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Minister denies decertification vote changes will hurt trades unions

Standing firm: Jason Hayward, the minister of labour (File photograph by Akil Simmons)

Changes to labour legislation that caused a breach with a union benefited workers, the Government claimed yesterday.

Jason Hayward, the labour minister and a former trade union leader, said changes to the way staff could vote on union decertification was a minor adjustment to legislation that went back to 1965.

Mr Hayward said: “The Act has brought about significant changes to the administration of labour and union-related matters within Bermuda, the majority of which specifically benefit the Unions and their membership.

“However, one aspect, which has been in operation for the past two decades and which was not amended by the current legislation, is the composition of those who may vote to cancel a trade union’s certification.

“Any worker within an agency shop has the right to participate in a cancellation of certification ballot, whether he is a member of a trade union or not, as he has equal contributions regularly deducted from his wages.

“Workers who are not part of an agency shop and are not members of a trade union will not be considered a part of the appropriate bargaining unit eligible to vote in a cancellation of certification ballot.”

Mr Hayward was speaking after Chris Furbert, the president of the blue collar Bermuda Industrial Union, said the organisation’s general council had backed a two-day strike for the end of the month in protest over the change.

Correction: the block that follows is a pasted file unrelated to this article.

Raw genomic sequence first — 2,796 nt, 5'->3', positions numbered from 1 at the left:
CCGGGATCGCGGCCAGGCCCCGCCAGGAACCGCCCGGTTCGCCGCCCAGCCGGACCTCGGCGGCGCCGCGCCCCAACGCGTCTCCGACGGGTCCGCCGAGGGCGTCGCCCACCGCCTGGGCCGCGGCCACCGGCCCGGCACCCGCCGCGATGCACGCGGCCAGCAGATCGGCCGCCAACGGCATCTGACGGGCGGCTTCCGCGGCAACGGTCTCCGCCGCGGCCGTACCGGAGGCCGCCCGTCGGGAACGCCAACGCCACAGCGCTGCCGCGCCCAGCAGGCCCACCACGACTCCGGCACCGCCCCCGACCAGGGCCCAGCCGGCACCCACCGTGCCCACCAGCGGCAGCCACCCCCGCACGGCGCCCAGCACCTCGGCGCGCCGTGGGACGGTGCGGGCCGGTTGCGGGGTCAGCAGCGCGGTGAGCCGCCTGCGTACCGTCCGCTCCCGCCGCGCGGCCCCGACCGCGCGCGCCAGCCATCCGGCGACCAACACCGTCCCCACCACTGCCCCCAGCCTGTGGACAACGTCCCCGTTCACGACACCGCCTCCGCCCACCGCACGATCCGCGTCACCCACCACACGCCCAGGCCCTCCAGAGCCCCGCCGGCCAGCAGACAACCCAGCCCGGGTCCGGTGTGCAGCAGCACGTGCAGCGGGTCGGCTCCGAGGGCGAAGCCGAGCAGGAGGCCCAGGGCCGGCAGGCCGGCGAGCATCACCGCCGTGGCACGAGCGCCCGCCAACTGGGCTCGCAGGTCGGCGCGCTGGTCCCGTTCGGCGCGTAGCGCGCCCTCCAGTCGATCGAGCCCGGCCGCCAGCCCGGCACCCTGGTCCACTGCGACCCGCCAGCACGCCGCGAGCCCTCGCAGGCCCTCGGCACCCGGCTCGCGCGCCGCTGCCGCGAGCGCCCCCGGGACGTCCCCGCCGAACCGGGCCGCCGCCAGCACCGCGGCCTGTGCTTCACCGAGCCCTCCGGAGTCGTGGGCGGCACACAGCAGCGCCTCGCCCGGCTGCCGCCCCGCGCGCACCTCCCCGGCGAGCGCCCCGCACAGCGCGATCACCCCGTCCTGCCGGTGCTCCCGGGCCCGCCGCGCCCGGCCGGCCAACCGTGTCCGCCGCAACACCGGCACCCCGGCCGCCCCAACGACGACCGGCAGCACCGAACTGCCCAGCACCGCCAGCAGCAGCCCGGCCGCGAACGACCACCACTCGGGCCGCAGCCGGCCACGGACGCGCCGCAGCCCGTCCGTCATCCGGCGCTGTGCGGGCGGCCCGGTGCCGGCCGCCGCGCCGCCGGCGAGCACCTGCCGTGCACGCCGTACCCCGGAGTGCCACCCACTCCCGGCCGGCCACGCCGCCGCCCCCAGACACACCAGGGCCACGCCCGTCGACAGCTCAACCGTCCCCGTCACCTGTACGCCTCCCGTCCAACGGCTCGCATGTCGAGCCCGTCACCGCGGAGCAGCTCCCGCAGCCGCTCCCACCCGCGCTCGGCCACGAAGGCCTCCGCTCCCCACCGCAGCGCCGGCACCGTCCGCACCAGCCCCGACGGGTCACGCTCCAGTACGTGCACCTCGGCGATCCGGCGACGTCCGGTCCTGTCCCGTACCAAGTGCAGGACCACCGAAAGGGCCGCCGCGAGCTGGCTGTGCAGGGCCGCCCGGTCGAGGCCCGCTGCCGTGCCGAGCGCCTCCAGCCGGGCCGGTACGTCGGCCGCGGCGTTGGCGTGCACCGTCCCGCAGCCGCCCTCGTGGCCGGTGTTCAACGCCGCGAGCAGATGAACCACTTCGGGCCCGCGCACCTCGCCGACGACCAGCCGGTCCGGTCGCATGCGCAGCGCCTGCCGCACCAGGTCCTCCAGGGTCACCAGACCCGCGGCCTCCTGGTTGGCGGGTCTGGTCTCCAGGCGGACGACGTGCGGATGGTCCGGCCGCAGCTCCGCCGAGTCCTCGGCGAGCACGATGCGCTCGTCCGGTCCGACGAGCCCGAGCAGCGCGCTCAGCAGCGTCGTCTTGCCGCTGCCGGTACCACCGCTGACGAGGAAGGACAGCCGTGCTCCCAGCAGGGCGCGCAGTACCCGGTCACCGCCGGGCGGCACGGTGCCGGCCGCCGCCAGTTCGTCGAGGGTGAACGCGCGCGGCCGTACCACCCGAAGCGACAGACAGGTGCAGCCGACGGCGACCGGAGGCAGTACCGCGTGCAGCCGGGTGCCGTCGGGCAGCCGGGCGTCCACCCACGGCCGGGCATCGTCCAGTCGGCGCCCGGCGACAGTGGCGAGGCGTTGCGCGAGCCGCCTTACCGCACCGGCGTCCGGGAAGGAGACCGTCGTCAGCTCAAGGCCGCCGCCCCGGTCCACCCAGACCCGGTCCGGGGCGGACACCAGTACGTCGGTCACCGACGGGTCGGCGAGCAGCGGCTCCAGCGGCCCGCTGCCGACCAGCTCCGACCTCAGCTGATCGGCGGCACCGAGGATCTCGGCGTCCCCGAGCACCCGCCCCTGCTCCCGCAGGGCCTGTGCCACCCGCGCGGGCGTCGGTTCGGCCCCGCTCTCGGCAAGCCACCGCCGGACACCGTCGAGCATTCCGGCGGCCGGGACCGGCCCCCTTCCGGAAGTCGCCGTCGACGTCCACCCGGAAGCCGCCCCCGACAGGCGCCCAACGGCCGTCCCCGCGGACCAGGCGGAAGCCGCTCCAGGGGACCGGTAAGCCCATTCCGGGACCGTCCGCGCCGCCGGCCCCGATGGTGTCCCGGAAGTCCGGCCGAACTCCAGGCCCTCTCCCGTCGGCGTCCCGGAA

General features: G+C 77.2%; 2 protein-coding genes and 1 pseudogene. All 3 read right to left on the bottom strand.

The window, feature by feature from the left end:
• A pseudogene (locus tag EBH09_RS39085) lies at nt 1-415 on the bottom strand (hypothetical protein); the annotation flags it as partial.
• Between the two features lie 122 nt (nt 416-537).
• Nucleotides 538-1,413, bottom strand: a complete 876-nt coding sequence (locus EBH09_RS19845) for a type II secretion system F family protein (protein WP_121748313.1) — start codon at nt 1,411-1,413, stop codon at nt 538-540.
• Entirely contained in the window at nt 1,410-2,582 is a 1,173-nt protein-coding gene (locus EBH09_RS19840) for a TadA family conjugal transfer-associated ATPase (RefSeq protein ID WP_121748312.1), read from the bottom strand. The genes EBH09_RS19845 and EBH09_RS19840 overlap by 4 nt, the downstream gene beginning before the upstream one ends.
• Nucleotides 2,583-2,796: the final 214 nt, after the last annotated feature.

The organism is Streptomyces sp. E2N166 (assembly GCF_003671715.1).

Only full members of a union could call for a vote on decertification and then vote in a ballot under earlier legislation.

The new law, which came into force in June, meant full members were still the only eligible group who could call for a vote, but members of the agency shop – who were not union members but paid some union fees – could also vote.

The BIU earlier claimed that the amendments that allowed non-unionised members of an agency shop to vote on decertification threatened the survival of the organisation.

Mr Furbert said that his members were planning a two-day shut down from next Monday and appealed for support from other unions and the public.

But Mr Hayward insisted: “The provisions of the repealed Trade Union Act 1965 remain the same in the Trade Union and Labour Relations (Consolidation) Act 2021.

“These provisions do not negatively affect unions' position or their composition of bargaining units, as the practice under the repealed Trade Union Act 1965 was for agency shop members to participate in a cancellation of certification ballot.”

Mr Hayward added: “The Act has been the most pro-union legislation passed of any administration in Bermuda.

“The Government of Bermuda continues to operate through the principles of reasonableness and fairness, taking into account the interest of all workers – however, the Government has no intention to amend the legislation.”

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Published August 26, 2021 at 9:00 am (Updated August 26, 2021 at 9:00 am)

Minister denies decertification vote changes will hurt trades unions

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